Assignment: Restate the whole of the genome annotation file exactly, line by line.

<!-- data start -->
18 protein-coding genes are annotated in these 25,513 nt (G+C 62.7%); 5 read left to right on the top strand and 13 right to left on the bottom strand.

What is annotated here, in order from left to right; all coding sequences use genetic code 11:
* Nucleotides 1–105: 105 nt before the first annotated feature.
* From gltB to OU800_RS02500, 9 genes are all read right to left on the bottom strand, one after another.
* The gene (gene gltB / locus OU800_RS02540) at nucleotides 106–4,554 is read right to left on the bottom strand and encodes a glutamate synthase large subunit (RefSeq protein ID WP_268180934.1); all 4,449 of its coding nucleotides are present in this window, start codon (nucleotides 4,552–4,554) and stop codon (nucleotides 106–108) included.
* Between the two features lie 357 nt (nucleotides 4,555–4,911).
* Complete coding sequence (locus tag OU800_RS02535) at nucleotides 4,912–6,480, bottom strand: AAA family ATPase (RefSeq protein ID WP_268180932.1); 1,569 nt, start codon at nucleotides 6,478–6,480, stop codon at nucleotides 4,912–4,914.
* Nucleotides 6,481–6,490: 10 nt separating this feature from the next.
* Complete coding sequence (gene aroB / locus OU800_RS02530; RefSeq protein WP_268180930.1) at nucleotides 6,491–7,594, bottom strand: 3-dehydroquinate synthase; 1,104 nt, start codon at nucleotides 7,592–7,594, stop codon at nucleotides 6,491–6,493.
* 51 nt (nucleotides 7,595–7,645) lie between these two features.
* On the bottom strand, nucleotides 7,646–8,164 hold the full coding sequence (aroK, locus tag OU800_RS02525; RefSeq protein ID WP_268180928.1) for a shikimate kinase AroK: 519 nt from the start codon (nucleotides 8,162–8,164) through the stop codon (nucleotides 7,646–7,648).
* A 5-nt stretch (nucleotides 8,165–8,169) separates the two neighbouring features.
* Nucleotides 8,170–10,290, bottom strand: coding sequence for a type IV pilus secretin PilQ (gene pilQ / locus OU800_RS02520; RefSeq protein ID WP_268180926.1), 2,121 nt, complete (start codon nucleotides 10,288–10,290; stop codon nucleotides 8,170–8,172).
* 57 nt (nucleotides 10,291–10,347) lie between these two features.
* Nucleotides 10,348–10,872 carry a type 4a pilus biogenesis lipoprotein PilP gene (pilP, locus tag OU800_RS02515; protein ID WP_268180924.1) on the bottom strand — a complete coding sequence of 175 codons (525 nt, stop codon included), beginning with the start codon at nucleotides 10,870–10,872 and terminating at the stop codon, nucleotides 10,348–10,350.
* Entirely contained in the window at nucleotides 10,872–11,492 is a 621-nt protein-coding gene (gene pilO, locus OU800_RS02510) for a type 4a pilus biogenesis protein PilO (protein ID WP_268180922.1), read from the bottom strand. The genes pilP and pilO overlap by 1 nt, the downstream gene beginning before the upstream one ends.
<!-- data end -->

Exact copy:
18 protein-coding genes are annotated in these 25,513 nt (G+C 62.7%); 5 read left to right on the top strand and 13 right to left on the bottom strand.

What is annotated here, in order from left to right; all coding sequences use genetic code 11:
* Nucleotides 1–105: 105 nt before the first annotated feature.
* From gltB to OU800_RS02500, 9 genes are all read right to left on the bottom strand, one after another.
* The gene (gene gltB / locus OU800_RS02540) at nucleotides 106–4,554 is read right to left on the bottom strand and encodes a glutamate synthase large subunit (RefSeq protein ID WP_268180934.1); all 4,449 of its coding nucleotides are present in this window, start codon (nucleotides 4,552–4,554) and stop codon (nucleotides 106–108) included.
* Between the two features lie 357 nt (nucleotides 4,555–4,911).
* Complete coding sequence (locus tag OU800_RS02535) at nucleotides 4,912–6,480, bottom strand: AAA family ATPase (RefSeq protein ID WP_268180932.1); 1,569 nt, start codon at nucleotides 6,478–6,480, stop codon at nucleotides 4,912–4,914.
* Nucleotides 6,481–6,490: 10 nt separating this feature from the next.
* Complete coding sequence (gene aroB / locus OU800_RS02530; RefSeq protein WP_268180930.1) at nucleotides 6,491–7,594, bottom strand: 3-dehydroquinate synthase; 1,104 nt, start codon at nucleotides 7,592–7,594, stop codon at nucleotides 6,491–6,493.
* 51 nt (nucleotides 7,595–7,645) lie between these two features.
* On the bottom strand, nucleotides 7,646–8,164 hold the full coding sequence (aroK, locus tag OU800_RS02525; RefSeq protein ID WP_268180928.1) for a shikimate kinase AroK: 519 nt from the start codon (nucleotides 8,162–8,164) through the stop codon (nucleotides 7,646–7,648).
* A 5-nt stretch (nucleotides 8,165–8,169) separates the two neighbouring features.
* Nucleotides 8,170–10,290, bottom strand: coding sequence for a type IV pilus secretin PilQ (gene pilQ / locus OU800_RS02520; RefSeq protein ID WP_268180926.1), 2,121 nt, complete (start codon nucleotides 10,288–10,290; stop codon nucleotides 8,170–8,172).
* 57 nt (nucleotides 10,291–10,347) lie between these two features.
* Nucleotides 10,348–10,872 carry a type 4a pilus biogenesis lipoprotein PilP gene (pilP, locus tag OU800_RS02515; protein ID WP_268180924.1) on the bottom strand — a complete coding sequence of 175 codons (525 nt, stop codon included), beginning with the start codon at nucleotides 10,870–10,872 and terminating at the stop codon, nucleotides 10,348–10,350.
* Entirely contained in the window at nucleotides 10,872–11,492 is a 621-nt protein-coding gene (gene pilO, locus OU800_RS02510) for a type 4a pilus biogenesis protein PilO (protein ID WP_268180922.1), read from the bottom strand. The genes pilP and pilO overlap by 1 nt, the downstream gene beginning before the upstream one ends.